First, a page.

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Tickling, Trust & Threat of an Episiotomy
a Bradley Birth Mom Shares Her Story

Traveling to the hospital was not a big deal at all, we left when the contractions were picking up but not no unmanageable. My water broke at 8:20 a.m. on my birthday and contractions started with some regularity about 2 hours later. Russ came home from work around that time and we spend the afternoon relaxing, eating and at 7:30 p.m., we left for the hospital. We got checked when we arrived and I was 80% effaced, my cervix was soft and I was 0cm dilated. Our midwife told us to get walking so we made laps around the hallway.

Around midnight she came in to let us know that she was going to go rest since we might be at this for awhile and she had already delivered another baby earlier in the day. She said that soon as one of the birthing suites opened up we would be moved there but until then we were going to stay in the triage room where we had been laboring. Russ and I rested and labored there until one of the nurses offered to let us use the shower. We decided to give that a try and that's when contractions really started to intensify. At about 3 a.m. I finally looked at Russ and told him I had to get out.

Once we got to the room I told him someone needed to get Kathy for me. I wasn't sure why but I knew I needed her. When she walked in she asked what was going on and I could barely talk but told her that things were different and I felt a lot of pressure. She asked if I had the urge to push and I said yes (I couldn't stop if I tried). She checked me and I was only 5 cms dilated. On the next contraction she told me to go ahead and push and she helped me dilate. I went from 5cm to 10cm in two contractions. At that point they had put the fetal heart rate monitor on but it kept slipping off and they couldn't get an accurate read. When they could, his heart rate was in the 80s. Kathy looked at Russell and I and told us that the baby was upset about something and that she didn't know what so we had to try and get him out quickly.

The OB on call was brought into the tiny triage room and she agreed with Kathy that something was going on. With every contraction they had me try another position and at one point Kathy even tickled the baby's head to get his heart rate to jump up to normal levels. She and the OB did everything in their power to make sure we had the birth that we wanted - even if I was lying in bed in a triage room and not in one of the beautiful jacuzzi in a birthing suite. The room was getting crowded and they wanted a neonatal nurse in the room so they started wheeling me to the OR - the only available room on the floor.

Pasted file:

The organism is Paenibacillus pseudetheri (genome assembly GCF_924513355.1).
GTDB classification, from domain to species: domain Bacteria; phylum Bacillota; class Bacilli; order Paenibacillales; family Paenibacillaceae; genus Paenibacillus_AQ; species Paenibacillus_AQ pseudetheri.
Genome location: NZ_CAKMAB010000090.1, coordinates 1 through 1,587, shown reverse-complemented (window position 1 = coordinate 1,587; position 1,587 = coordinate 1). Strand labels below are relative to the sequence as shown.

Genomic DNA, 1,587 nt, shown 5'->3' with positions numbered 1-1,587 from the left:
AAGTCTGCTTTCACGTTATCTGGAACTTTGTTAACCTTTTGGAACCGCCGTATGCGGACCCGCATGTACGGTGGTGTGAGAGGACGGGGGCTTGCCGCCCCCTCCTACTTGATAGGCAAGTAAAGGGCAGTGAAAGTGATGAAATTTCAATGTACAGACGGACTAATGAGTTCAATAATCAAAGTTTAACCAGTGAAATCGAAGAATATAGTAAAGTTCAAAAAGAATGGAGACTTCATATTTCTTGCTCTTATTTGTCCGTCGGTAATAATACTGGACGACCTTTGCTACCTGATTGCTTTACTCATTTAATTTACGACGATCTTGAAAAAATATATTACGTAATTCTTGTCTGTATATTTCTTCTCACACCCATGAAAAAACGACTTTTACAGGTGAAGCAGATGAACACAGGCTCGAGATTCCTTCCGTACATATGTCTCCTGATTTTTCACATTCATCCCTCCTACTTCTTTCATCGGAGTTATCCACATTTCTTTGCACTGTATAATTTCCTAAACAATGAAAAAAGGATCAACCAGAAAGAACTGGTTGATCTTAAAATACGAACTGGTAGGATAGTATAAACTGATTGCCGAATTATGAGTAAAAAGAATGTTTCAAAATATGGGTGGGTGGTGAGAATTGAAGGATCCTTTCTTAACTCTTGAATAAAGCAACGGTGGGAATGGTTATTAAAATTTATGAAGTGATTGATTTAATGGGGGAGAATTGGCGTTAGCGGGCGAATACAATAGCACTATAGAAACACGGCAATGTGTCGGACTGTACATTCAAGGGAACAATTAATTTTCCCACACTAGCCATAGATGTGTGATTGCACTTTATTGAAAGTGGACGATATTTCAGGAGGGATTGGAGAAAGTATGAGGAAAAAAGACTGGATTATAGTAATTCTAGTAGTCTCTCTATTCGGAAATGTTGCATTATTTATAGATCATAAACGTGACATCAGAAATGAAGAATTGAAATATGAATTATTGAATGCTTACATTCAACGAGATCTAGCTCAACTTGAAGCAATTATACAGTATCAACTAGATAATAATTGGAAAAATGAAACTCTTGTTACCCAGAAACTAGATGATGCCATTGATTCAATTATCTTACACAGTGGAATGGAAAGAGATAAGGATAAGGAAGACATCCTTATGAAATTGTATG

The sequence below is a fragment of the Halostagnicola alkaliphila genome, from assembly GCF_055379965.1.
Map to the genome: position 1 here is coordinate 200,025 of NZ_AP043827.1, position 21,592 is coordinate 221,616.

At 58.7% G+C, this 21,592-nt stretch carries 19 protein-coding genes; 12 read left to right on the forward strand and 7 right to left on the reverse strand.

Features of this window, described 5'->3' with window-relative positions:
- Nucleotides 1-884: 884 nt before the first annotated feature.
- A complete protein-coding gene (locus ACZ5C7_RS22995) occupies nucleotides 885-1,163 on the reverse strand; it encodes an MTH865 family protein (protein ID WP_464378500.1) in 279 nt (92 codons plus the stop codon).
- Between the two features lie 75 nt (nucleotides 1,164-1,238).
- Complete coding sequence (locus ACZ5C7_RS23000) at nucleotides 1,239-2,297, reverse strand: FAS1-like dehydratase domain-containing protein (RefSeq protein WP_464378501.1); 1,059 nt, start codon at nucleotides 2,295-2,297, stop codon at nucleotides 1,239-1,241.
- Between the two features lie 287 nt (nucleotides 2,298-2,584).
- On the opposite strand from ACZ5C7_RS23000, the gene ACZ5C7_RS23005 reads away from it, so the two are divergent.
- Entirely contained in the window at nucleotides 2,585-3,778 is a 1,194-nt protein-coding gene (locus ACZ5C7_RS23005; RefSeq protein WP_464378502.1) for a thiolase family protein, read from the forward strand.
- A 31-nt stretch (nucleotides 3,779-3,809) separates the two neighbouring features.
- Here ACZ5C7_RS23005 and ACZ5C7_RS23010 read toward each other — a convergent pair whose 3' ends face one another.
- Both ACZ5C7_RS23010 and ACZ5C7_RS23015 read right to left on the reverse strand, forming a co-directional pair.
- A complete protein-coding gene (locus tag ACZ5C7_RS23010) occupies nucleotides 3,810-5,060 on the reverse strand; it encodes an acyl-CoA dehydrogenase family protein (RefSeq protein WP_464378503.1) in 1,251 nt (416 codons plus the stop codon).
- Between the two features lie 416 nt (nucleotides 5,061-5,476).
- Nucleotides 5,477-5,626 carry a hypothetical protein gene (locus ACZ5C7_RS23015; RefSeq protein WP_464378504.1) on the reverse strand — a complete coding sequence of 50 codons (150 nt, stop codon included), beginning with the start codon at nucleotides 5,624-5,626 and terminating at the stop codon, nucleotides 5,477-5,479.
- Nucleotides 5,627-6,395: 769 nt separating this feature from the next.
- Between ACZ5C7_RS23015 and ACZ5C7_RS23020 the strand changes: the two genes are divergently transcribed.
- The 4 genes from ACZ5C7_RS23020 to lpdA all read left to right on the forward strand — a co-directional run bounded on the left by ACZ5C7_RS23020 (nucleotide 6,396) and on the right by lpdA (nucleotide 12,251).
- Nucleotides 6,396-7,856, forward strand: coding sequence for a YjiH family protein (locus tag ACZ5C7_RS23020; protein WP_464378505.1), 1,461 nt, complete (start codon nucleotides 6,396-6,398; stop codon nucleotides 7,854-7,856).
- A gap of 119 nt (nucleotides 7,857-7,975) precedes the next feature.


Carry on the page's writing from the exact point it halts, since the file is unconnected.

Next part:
I heard the nurses pushing all the equipment in the corner to make room for my bed. Kathy and the OB worked relentlessly as I pushed. Finally, Kathy told me the baby needed to come out and we couldn't wait any longer. His head had been halfway out for multiple pushes and he just wasn't budging. She knew that I really didn't want an episiotomy so we compromised and she gave me lidocaine, hoping that it would be like an "insurance policy" against it. Four big pushes later and Riley wasn't any closer to being born so I looked at her and told her to do whatever she needed to do.

One quick little cut and Riley slid right out with the next push - his hand right next to his cheek! As soon as they took him out, I knew it was a boy - despite having no inclination one way or another for the 9 months of my pregnancy. They put him on my chest, he had APGAR scores of 9 and 9, and gave me quite a bit of time with him before the nurse checked him over. He breastfed very quickly and is a real champ with that now. Russ was absolutely incredible. He spoke for me, kept me calm and most of all, supported me. In the rare times he was away from me when I had a contraction, they were definitely more painful. I could not have done it without him. And yes, I did laugh multiple times during labor.

Even though going into labor the last thing I wanted was an episiotomy, I realized in that moment that Kathy would not have suggested it if it wasn't urgent. When she came in to check on me the next day after having some time to think about our labor she told me that multiple times she and the OB were about to prepare for a cesarean when Riley would give her just enough information to tell them he was okay. She said with his heart rate where it was, at any other hospital I would have been a stat section. I wholeheartedly believe that if I didn't have Kathy I would have had a section. She managed it so well and said that she was running purely on instinct. She has worked with the OB for more than 15 years, so I think their relationship and the trust that OB put in Kathy was what made the difference.

Kathy expected his cord to be wrapped around his neck but it wasn't so we have no idea why he was upset but he's here now and absolutely perfect. Just to show how uncommon an episotomy is at Phelps Memorial, our second nurse came in halfway through the day and asked if we had one, and when I said yes, she said, "I've worked here for years and I see maybe 5 a year! What was that baby doing?!" I laughed but it did make me realize that it was absolutely necessary and better than the alternative. For the record, it wasn't NEARLY as bad as I thought it would be. 

Copyright 2013, Tara Picket. Used by permission.

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Last modified: 02/18/14

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